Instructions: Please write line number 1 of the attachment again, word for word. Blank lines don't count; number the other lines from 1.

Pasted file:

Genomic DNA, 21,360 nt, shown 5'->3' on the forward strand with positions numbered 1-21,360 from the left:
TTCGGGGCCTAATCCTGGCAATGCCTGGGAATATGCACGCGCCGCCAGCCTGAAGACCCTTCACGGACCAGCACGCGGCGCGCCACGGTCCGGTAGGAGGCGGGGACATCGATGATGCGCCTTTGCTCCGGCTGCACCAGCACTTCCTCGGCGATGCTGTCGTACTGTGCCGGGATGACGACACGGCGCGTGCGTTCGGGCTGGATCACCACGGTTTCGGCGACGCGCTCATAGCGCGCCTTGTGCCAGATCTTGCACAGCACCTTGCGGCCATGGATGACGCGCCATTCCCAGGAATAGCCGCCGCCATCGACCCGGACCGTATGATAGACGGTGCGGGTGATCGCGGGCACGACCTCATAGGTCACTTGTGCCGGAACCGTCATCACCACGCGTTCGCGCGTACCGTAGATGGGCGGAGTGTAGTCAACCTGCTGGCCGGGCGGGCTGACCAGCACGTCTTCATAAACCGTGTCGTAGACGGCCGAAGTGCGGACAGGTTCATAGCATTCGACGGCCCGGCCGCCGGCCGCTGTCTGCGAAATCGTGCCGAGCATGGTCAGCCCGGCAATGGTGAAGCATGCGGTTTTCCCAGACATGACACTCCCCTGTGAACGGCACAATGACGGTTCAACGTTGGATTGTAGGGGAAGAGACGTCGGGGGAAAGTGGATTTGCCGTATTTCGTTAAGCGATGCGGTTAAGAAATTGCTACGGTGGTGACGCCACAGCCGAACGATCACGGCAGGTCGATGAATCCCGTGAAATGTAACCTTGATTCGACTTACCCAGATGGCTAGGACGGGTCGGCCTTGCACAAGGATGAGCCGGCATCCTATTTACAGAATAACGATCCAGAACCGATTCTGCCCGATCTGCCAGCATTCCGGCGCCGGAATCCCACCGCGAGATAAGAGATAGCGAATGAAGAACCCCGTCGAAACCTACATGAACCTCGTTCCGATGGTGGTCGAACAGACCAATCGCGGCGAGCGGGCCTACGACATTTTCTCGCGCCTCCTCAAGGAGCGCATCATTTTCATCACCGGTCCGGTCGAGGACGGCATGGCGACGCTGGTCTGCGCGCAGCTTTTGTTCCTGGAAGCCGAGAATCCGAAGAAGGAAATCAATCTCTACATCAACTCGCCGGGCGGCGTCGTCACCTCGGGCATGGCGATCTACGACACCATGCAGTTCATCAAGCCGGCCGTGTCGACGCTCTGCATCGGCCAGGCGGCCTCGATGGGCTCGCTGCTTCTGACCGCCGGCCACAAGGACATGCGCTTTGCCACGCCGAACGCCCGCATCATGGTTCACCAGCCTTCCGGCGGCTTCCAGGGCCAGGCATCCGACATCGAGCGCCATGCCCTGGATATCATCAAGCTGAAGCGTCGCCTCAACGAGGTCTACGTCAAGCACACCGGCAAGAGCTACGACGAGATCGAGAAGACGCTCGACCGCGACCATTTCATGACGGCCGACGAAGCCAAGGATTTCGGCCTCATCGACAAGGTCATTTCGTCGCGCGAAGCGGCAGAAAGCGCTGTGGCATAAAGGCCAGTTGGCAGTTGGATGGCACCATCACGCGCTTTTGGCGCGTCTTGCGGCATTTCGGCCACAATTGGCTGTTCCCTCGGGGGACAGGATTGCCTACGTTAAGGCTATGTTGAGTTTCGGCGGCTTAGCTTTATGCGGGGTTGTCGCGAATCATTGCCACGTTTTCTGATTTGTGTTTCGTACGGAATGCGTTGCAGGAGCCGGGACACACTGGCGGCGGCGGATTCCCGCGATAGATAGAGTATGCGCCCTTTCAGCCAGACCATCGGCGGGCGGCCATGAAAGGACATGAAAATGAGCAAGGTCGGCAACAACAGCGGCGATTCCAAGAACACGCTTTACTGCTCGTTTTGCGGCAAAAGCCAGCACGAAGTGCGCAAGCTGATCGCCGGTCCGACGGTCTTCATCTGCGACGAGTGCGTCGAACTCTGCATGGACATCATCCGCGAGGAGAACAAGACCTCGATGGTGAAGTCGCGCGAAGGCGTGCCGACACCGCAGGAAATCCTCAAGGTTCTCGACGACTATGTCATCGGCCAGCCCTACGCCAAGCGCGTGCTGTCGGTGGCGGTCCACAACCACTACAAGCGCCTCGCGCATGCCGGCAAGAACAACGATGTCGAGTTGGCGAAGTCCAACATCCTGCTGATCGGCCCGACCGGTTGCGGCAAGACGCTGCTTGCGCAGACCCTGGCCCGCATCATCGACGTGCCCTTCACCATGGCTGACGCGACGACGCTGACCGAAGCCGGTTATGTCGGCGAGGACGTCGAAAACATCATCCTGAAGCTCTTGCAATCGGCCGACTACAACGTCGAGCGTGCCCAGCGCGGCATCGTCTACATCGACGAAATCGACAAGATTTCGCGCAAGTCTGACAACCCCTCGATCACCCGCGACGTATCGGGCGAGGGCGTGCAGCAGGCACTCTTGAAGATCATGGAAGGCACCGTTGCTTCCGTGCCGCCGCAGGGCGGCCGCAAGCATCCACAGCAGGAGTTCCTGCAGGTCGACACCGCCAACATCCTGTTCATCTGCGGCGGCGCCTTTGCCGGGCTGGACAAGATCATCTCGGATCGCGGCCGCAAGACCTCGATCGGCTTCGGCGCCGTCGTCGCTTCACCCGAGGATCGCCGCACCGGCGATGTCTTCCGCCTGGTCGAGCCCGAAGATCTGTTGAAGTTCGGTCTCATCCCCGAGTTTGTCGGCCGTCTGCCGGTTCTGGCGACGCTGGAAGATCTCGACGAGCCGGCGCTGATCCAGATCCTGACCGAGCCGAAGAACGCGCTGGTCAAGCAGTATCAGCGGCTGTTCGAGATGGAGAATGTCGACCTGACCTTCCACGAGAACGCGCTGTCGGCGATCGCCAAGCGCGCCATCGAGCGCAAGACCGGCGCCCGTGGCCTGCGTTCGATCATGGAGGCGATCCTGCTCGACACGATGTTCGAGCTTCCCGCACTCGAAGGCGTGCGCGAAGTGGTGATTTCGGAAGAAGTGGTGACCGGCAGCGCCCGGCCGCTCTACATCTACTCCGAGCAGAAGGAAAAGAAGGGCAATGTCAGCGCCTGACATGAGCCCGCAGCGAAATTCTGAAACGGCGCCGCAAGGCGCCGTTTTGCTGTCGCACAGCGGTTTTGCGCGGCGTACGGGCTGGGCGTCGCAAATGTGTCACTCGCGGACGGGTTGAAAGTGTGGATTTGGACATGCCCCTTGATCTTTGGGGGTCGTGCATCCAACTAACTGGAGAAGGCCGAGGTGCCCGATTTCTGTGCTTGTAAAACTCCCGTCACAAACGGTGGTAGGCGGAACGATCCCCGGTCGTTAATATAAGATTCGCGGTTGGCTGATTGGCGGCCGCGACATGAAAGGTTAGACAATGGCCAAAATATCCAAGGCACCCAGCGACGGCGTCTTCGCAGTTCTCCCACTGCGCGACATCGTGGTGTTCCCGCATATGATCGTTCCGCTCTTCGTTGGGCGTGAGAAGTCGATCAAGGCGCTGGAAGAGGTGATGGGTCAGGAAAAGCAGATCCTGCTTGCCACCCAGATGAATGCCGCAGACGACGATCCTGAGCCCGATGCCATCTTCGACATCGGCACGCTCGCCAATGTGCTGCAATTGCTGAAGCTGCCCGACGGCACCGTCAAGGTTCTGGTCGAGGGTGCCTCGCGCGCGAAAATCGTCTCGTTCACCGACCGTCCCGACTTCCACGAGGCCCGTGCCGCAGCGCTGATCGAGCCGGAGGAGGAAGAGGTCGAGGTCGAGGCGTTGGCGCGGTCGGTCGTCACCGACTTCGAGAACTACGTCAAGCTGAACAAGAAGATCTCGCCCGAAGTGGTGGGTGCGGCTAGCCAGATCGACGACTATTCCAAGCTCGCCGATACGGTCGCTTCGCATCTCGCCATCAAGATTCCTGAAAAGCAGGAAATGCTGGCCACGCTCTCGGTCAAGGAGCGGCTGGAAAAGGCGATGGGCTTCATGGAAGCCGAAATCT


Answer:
Genomic DNA, 21,360 nt, shown 5'->3' on the forward strand with positions numbered 1-21,360 from the left: